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Influence of Enclosure Size on Breast and Leg Muscle Fibres

13 December 2012

Bodyweight gain was greater for broilers raised to 42 days with more space but other performance measures were unaffected, according to new research from Sao Paulo University in Brazil. The researchers found that space allowance for older birds affected hypertrophic growth and metabolic characteristics of breast and leg muscle fibres.

In a recent issue of International Journal of Poultry Science, Michaela F.R. Alves and colleagues at Brazil's São Paulo State University report at experiment to evaluate the growth of breast and leg muscle fibres of domestic fowl raised in two enclosure sizes (SE = Small Enclosure, 1.125 square metres for 10 birds; or LE: Large Enclosure, 5.25 square metres per 10 birds).

In breast muscle, the number of fibres per area decreased over time and higher values were observed in broilers housed in SE compared to LE.

Fibre size increased with age and was greater in LE than SE at 56 days of age, suggesting greater hypertrophic growth of fibres in breast muscle for broilers maintained in LE.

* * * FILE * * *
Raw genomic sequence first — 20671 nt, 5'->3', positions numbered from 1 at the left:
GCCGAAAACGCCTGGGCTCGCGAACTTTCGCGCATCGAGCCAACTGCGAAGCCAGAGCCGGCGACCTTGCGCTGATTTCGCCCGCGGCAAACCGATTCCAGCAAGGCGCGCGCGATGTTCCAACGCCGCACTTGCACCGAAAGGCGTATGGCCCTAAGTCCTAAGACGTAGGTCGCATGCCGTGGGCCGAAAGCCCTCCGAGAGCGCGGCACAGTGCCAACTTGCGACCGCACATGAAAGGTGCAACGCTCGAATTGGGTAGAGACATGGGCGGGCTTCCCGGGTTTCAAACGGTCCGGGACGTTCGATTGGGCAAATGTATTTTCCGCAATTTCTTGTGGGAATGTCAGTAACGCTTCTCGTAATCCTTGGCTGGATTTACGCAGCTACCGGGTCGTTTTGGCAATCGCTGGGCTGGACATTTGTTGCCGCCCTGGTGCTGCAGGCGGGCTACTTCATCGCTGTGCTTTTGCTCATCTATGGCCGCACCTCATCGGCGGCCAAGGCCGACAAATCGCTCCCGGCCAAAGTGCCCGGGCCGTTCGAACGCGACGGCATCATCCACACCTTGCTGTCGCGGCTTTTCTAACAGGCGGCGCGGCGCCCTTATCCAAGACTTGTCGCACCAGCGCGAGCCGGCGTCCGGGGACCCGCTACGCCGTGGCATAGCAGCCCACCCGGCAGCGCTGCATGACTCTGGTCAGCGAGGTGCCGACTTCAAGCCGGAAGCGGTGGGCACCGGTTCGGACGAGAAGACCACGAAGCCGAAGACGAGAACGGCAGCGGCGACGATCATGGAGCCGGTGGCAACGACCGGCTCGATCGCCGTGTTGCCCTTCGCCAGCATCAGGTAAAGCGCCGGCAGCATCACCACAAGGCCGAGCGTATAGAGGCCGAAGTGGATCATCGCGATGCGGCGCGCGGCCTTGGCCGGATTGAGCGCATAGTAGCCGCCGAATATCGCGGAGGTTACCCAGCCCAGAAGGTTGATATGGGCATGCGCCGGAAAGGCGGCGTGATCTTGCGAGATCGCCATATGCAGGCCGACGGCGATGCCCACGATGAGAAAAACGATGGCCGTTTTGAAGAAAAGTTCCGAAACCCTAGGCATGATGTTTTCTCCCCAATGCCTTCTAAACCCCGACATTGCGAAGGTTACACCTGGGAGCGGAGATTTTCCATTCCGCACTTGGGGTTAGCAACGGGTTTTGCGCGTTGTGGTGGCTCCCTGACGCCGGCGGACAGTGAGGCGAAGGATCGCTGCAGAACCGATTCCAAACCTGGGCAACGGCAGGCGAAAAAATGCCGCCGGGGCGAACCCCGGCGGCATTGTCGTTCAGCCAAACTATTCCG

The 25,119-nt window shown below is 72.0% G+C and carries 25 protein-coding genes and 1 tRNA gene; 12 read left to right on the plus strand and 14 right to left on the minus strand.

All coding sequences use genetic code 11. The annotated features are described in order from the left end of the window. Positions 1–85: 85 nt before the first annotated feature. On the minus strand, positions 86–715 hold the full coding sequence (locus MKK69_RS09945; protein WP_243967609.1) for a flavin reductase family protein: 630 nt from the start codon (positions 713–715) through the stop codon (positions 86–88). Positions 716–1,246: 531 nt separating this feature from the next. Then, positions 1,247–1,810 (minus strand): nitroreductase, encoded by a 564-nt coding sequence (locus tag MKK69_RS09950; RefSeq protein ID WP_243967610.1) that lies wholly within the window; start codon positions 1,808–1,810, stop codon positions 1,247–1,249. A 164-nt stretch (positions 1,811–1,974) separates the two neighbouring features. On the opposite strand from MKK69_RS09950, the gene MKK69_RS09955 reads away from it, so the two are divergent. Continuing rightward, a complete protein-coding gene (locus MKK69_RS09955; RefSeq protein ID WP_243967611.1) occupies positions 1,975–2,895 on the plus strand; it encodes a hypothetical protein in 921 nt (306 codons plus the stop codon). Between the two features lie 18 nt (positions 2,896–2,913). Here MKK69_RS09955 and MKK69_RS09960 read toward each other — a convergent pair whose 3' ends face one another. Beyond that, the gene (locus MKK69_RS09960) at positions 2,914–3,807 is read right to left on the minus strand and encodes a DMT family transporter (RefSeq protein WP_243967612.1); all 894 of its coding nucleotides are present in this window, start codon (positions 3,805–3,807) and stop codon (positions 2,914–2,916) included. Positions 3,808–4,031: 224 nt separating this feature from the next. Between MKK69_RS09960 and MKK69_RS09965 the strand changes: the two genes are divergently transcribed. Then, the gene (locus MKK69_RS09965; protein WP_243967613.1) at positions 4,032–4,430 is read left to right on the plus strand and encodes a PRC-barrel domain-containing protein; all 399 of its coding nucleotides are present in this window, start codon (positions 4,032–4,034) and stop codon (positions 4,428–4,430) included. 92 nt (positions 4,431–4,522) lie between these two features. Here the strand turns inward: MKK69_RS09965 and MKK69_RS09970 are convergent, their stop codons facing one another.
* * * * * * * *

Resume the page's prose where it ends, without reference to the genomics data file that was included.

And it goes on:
In leg muscle, the muscle cross-sectional area was greater for broilers raised in LE than SE at 56 days of age and decreased from 42 to 56 days of age in broilers raised in SE, suggesting leg muscle atrophy in these birds.

The Fast Glycolytic (FG), Fast Oxidative-Glycolytic (FOG) and Slow Oxidative (SO) fibres grew until 42 days of age in both enclosure sizes. The area of FOG fibres was greater in broilers raised in LE than those in SE at 28 and 56 days of age; in LE-raised broilers, the SO area was greater at 28, 42 and 56 days of age, suggesting that the muscles of broilers housed in LE are more oxidative.

Bodyweight gain was greater for broilers raised in LE than SE, whereas bodyweight, feed intake and feed conversion were not influenced by enclosure size.

Thus, enclosure space affected hypertrophic growth and metabolic characteristics of breast and leg muscle fibres, concluded Alves and her colleagues.

They said their experiment showed that the enclosure size influenced the breast and leg muscle fibre growth in broilers, resulting in atrophy of the leg muscles from birds raised in a small enclosure after 42 days of age. In practice, the results indicated that confinement did not affect muscle development up to slaughter (42 days of age). They added that more research on muscle growth should be performed as a tool to measure animal welfare during long periods of confinement.

Reference

Alves M.F.R., F.R. Abe and I.C. Boleli. 2012. Influence of enclosure size on growth of breast and leg muscle fibers in domestic fowl. International Journal of Poultry Science, 11(5):361-367.

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